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Russia: 60+ Injured After Plant Explosion Near Moscow; 36 Killed In Wildfires Raging In Hawaii; Soon: Key U.S. Inflation Data To Be Released. Aired 5:30-6a ET

Aired August 10, 2023 - 05:30   ET




RAHEL SOLOMON, CNN ANCHOR: Overnight in Russia, two combat drones were shot down as they approached Moscow. That's according to the city's mayor. He says that it's the second type of attack like this in as many days.

Russian officials are also investigating an industrial plant explosion near the capital, saying at least 60 people were injured and eight people are still missing.

CNN's Matthew Chance reports.


MATTHEW CHANCE, CNN SENIOR INTERNATIONAL CORRESPONDENT (voice-over): The explosion shook the Russian city, sending a dark mushroom cloud blowing into the skies. Closer to the blast you can see the windows falling from the buildings above.

Even residents shocked at the devastation. One local records these images of her destroyed sewing business and suggests a drone may have been spotted by one of her friends moments before the explosion. Outside, a local reporter spots what appears to be an artillery shell on the ground although, officially, the blast is being cast as an industrial accident at a fireworks factory.


Russian officials denying sabotage although this is a sensitive military plant making optical equipment like night vision goggles for Russia's war.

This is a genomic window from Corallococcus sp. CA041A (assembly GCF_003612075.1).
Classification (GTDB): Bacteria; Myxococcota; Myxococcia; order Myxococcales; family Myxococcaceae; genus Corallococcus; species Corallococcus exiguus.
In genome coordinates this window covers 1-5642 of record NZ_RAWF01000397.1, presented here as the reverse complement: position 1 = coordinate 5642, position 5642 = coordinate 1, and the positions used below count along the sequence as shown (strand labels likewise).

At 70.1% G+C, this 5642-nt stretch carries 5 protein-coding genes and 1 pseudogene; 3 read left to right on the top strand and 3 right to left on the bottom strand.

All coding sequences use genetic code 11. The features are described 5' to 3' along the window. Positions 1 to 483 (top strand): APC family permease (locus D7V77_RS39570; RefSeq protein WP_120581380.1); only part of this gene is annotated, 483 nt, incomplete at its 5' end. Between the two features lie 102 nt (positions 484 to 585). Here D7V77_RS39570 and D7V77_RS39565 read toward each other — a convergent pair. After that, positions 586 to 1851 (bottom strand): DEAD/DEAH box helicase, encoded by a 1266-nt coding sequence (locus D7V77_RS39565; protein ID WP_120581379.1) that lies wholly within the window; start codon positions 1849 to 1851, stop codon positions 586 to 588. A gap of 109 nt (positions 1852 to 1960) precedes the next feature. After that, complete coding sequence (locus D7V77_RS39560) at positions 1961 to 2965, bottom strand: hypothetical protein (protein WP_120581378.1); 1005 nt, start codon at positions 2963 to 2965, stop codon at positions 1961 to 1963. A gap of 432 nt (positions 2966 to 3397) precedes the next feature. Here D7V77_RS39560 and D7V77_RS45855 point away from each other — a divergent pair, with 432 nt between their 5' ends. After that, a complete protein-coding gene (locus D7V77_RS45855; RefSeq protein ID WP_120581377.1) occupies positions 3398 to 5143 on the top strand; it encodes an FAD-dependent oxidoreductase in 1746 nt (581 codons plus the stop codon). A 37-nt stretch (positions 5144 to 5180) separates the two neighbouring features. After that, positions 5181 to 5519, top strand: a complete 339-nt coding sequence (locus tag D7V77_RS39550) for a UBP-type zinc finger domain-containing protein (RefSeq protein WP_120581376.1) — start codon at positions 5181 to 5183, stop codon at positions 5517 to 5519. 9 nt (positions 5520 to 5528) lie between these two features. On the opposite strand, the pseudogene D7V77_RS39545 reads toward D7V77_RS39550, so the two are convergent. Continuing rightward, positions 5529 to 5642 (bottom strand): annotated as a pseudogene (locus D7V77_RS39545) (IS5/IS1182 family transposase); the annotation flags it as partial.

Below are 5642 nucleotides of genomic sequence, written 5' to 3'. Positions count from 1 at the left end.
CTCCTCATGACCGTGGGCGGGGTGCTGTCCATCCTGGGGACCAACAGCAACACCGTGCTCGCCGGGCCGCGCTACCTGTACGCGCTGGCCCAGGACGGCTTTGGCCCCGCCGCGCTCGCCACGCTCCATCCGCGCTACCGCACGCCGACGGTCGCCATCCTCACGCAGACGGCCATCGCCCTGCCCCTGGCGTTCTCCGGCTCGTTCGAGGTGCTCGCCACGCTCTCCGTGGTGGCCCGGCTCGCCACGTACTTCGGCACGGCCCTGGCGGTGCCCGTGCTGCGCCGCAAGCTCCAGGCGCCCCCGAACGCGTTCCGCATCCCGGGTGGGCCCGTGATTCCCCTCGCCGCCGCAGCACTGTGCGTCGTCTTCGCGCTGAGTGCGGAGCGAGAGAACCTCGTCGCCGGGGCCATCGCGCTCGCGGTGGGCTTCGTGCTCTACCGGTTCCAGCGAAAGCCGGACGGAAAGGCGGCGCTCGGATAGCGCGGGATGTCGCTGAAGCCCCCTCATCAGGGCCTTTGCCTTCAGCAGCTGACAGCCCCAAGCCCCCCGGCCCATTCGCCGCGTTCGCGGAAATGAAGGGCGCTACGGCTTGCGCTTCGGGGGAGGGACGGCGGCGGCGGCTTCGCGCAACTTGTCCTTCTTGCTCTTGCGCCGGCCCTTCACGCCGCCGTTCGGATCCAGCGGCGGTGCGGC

CHANCE (voice-over): "This place hasn't been used to produce mechanical optics for ages," says the Moscow governor at the scene. "It's only pyrotechnics made here," he insists.

Still, amid an upsurge of attacks at home, Russians have good reason to be nervous. August has been particularly fraught with a spike in small-scale drone strikes on Russian cities, including the capital.

UNIDENTIFIED FEMALE: (Speaking foreign language).

UNIDENTIFIED MALE: (Speaking foreign language).

UNIDENTIFIED FEMALE: (Speaking foreign language).

CHANCE (voice-over): There's also been at least two dozen arson attacks on military recruitment centers across the country, like this one in the far eastern Republic of Buryatia, home of more casualties in the Ukraine conflict than any other Russian region.

But arrests are nationwide. Russian officials say vulnerable citizens, like pensioners, are being duped into fire bombings by Ukrainian agents posing as police or creditors calling in loans.